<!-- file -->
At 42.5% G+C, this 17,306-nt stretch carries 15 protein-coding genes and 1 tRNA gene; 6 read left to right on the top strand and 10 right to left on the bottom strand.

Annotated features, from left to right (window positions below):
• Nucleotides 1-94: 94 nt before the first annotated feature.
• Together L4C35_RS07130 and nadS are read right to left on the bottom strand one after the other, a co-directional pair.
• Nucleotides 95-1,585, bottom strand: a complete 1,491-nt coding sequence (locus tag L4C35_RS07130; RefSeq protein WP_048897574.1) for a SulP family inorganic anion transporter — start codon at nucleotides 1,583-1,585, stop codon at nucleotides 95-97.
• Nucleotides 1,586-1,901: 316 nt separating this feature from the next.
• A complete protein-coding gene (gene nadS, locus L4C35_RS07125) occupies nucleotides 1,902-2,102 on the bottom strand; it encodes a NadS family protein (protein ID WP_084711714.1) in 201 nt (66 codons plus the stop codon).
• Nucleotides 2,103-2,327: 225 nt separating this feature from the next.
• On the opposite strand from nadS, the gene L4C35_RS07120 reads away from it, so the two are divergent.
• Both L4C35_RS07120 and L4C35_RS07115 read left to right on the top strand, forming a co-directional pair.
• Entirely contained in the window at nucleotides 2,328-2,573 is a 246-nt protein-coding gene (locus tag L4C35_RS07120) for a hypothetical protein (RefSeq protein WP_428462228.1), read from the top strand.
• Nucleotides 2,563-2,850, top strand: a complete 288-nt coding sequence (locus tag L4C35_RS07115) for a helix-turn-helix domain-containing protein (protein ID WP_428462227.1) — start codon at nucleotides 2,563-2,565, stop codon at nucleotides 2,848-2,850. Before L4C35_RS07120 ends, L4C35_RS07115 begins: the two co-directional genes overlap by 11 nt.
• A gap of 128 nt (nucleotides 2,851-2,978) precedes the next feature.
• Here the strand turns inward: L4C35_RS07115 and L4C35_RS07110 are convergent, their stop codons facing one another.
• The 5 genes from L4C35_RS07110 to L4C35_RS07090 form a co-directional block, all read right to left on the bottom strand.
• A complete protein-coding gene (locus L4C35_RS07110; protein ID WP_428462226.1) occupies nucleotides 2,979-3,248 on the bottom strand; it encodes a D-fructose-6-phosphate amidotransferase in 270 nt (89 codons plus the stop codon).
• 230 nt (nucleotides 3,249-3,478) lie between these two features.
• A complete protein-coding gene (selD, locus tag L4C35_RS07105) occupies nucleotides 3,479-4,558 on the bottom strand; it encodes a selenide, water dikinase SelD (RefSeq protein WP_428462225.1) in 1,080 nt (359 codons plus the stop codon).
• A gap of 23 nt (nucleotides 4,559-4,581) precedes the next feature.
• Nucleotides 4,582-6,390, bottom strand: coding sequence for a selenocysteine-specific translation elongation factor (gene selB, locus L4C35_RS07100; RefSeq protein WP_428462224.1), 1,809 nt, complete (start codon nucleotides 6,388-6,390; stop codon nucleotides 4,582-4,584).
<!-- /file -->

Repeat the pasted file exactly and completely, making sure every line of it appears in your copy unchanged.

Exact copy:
At 42.5% G+C, this 17,306-nt stretch carries 15 protein-coding genes and 1 tRNA gene; 6 read left to right on the top strand and 10 right to left on the bottom strand.

Annotated features, from left to right (window positions below):
• Nucleotides 1-94: 94 nt before the first annotated feature.
• Together L4C35_RS07130 and nadS are read right to left on the bottom strand one after the other, a co-directional pair.
• Nucleotides 95-1,585, bottom strand: a complete 1,491-nt coding sequence (locus tag L4C35_RS07130; RefSeq protein WP_048897574.1) for a SulP family inorganic anion transporter — start codon at nucleotides 1,583-1,585, stop codon at nucleotides 95-97.
• Nucleotides 1,586-1,901: 316 nt separating this feature from the next.
• A complete protein-coding gene (gene nadS, locus L4C35_RS07125) occupies nucleotides 1,902-2,102 on the bottom strand; it encodes a NadS family protein (protein ID WP_084711714.1) in 201 nt (66 codons plus the stop codon).
• Nucleotides 2,103-2,327: 225 nt separating this feature from the next.
• On the opposite strand from nadS, the gene L4C35_RS07120 reads away from it, so the two are divergent.
• Both L4C35_RS07120 and L4C35_RS07115 read left to right on the top strand, forming a co-directional pair.
• Entirely contained in the window at nucleotides 2,328-2,573 is a 246-nt protein-coding gene (locus tag L4C35_RS07120) for a hypothetical protein (RefSeq protein WP_428462228.1), read from the top strand.
• Nucleotides 2,563-2,850, top strand: a complete 288-nt coding sequence (locus tag L4C35_RS07115) for a helix-turn-helix domain-containing protein (protein ID WP_428462227.1) — start codon at nucleotides 2,563-2,565, stop codon at nucleotides 2,848-2,850. Before L4C35_RS07120 ends, L4C35_RS07115 begins: the two co-directional genes overlap by 11 nt.
• A gap of 128 nt (nucleotides 2,851-2,978) precedes the next feature.
• Here the strand turns inward: L4C35_RS07115 and L4C35_RS07110 are convergent, their stop codons facing one another.
• The 5 genes from L4C35_RS07110 to L4C35_RS07090 form a co-directional block, all read right to left on the bottom strand.
• A complete protein-coding gene (locus L4C35_RS07110; protein ID WP_428462226.1) occupies nucleotides 2,979-3,248 on the bottom strand; it encodes a D-fructose-6-phosphate amidotransferase in 270 nt (89 codons plus the stop codon).
• 230 nt (nucleotides 3,249-3,478) lie between these two features.
• A complete protein-coding gene (selD, locus tag L4C35_RS07105) occupies nucleotides 3,479-4,558 on the bottom strand; it encodes a selenide, water dikinase SelD (RefSeq protein WP_428462225.1) in 1,080 nt (359 codons plus the stop codon).
• A gap of 23 nt (nucleotides 4,559-4,581) precedes the next feature.
• Nucleotides 4,582-6,390, bottom strand: coding sequence for a selenocysteine-specific translation elongation factor (gene selB, locus L4C35_RS07100; RefSeq protein WP_428462224.1), 1,809 nt, complete (start codon nucleotides 6,388-6,390; stop codon nucleotides 4,582-4,584).